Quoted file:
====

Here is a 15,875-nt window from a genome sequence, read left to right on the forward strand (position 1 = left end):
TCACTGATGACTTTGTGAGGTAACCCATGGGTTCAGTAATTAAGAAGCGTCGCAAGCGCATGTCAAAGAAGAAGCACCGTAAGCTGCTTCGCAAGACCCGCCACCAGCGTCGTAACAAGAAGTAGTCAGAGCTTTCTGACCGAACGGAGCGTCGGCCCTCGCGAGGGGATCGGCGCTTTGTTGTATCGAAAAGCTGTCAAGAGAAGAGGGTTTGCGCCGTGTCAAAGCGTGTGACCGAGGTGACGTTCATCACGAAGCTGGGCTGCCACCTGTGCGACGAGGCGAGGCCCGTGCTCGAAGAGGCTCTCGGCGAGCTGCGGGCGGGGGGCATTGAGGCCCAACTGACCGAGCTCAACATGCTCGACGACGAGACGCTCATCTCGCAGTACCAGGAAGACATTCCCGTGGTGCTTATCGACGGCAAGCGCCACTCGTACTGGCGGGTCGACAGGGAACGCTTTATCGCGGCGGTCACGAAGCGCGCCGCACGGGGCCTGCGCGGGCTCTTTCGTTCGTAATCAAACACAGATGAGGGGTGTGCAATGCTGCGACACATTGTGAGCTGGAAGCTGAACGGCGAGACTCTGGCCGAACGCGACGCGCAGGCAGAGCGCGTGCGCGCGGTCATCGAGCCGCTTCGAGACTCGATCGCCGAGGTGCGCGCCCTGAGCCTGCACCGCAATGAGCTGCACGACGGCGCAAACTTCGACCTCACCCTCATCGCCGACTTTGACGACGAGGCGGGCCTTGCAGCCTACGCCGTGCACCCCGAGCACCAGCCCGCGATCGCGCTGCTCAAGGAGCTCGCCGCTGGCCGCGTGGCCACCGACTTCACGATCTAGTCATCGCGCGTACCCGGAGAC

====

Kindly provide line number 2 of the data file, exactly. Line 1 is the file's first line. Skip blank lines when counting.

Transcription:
TCACTGATGACTTTGTGAGGTAACCCATGGGTTCAGTAATTAAGAAGCGTCGCAAGCGCATGTCAAAGAAGAAGCACCGTAAGCTGCTTCGCAAGACCCGCCACCAGCGTCGTAACAAGAAGTAGTCAGAGCTTTCTGACCGAACGGAGCGTCGGCCCTCGCGAGGGGATCGGCGCTTTGTTGTATCGAAAAGCTGTCAAGAGAAGAGGGTTTGCGCCGTGTCAAAGCGTGTGACCGAGGTGACGTTCATCACGAAGCTGGGCTGCCACCTGTGCGACGAGGCGAGGCCCGTGCTCGAAGAGGCTCTCGGCGAGCTGCGGGCGGGGGGCATTGAGGCCCAACTGACCGAGCTCAACATGCTCGACGACGAGACGCTCATCTCGCAGTACCAGGAAGACATTCCCGTGGTGCTTATCGACGGCAAGCGCCACTCGTACTGGCGGGTCGACAGGGAACGCTTTATCGCGGCGGTCACGAAGCGCGCCGCACGGGGCCTGCGCGGGCTCTTTCGTTCGTAATCAAACACAGATGAGGGGTGTGCAATGCTGCGACACATTGTGAGCTGGAAGCTGAACGGCGAGACTCTGGCCGAACGCGACGCGCAGGCAGAGCGCGTGCGCGCGGTCATCGAGCCGCTTCGAGACTCGATCGCCGAGGTGCGCGCCCTGAGCCTGCACCGCAATGAGCTGCACGACGGCGCAAACTTCGACCTCACCCTCATCGCCGACTTTGACGACGAGGCGGGCCTTGCAGCCTACGCCGTGCACCCCGAGCACCAGCCCGCGATCGCGCTGCTCAAGGAGCTCGCCGCTGGCCGCGTGGCCACCGACTTCACGATCTAGTCATCGCGCGTACCCGGAGAC